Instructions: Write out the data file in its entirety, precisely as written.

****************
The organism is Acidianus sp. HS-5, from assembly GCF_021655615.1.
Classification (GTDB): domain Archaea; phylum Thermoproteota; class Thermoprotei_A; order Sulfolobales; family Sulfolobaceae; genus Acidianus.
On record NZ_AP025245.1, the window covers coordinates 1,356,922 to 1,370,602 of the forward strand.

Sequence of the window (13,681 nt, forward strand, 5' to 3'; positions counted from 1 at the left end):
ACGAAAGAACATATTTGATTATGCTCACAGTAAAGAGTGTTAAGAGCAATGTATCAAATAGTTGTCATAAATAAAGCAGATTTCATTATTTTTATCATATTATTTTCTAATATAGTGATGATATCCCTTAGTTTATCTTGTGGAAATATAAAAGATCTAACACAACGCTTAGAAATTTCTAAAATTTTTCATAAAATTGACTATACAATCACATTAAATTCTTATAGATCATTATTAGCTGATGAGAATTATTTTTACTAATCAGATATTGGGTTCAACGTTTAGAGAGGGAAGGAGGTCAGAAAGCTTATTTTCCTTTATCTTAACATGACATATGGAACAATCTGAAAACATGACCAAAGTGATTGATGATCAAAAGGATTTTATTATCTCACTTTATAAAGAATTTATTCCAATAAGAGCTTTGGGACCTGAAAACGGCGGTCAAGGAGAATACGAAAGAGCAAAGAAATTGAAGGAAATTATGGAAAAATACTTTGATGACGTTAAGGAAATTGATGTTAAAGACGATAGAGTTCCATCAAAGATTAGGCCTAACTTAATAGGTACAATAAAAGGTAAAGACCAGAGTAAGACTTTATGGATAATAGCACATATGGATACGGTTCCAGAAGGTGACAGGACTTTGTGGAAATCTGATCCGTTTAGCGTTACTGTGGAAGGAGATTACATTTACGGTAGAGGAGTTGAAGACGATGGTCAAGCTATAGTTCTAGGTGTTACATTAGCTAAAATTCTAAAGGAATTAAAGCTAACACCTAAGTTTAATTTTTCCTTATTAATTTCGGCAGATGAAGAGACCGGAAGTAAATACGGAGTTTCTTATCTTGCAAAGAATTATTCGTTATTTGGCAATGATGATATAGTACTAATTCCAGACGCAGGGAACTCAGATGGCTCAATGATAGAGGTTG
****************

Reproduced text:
The organism is Acidianus sp. HS-5, from assembly GCF_021655615.1.
Classification (GTDB): domain Archaea; phylum Thermoproteota; class Thermoprotei_A; order Sulfolobales; family Sulfolobaceae; genus Acidianus.
On record NZ_AP025245.1, the window covers coordinates 1,356,922 to 1,370,602 of the forward strand.

Sequence of the window (13,681 nt, forward strand, 5' to 3'; positions counted from 1 at the left end):
ACGAAAGAACATATTTGATTATGCTCACAGTAAAGAGTGTTAAGAGCAATGTATCAAATAGTTGTCATAAATAAAGCAGATTTCATTATTTTTATCATATTATTTTCTAATATAGTGATGATATCCCTTAGTTTATCTTGTGGAAATATAAAAGATCTAACACAACGCTTAGAAATTTCTAAAATTTTTCATAAAATTGACTATACAATCACATTAAATTCTTATAGATCATTATTAGCTGATGAGAATTATTTTTACTAATCAGATATTGGGTTCAACGTTTAGAGAGGGAAGGAGGTCAGAAAGCTTATTTTCCTTTATCTTAACATGACATATGGAACAATCTGAAAACATGACCAAAGTGATTGATGATCAAAAGGATTTTATTATCTCACTTTATAAAGAATTTATTCCAATAAGAGCTTTGGGACCTGAAAACGGCGGTCAAGGAGAATACGAAAGAGCAAAGAAATTGAAGGAAATTATGGAAAAATACTTTGATGACGTTAAGGAAATTGATGTTAAAGACGATAGAGTTCCATCAAAGATTAGGCCTAACTTAATAGGTACAATAAAAGGTAAAGACCAGAGTAAGACTTTATGGATAATAGCACATATGGATACGGTTCCAGAAGGTGACAGGACTTTGTGGAAATCTGATCCGTTTAGCGTTACTGTGGAAGGAGATTACATTTACGGTAGAGGAGTTGAAGACGATGGTCAAGCTATAGTTCTAGGTGTTACATTAGCTAAAATTCTAAAGGAATTAAAGCTAACACCTAAGTTTAATTTTTCCTTATTAATTTCGGCAGATGAAGAGACCGGAAGTAAATACGGAGTTTCTTATCTTGCAAAGAATTATTCGTTATTTGGCAATGATGATATAGTACTAATTCCAGACGCAGGGAACTCAGATGGCTCAATGATAGAGGTTG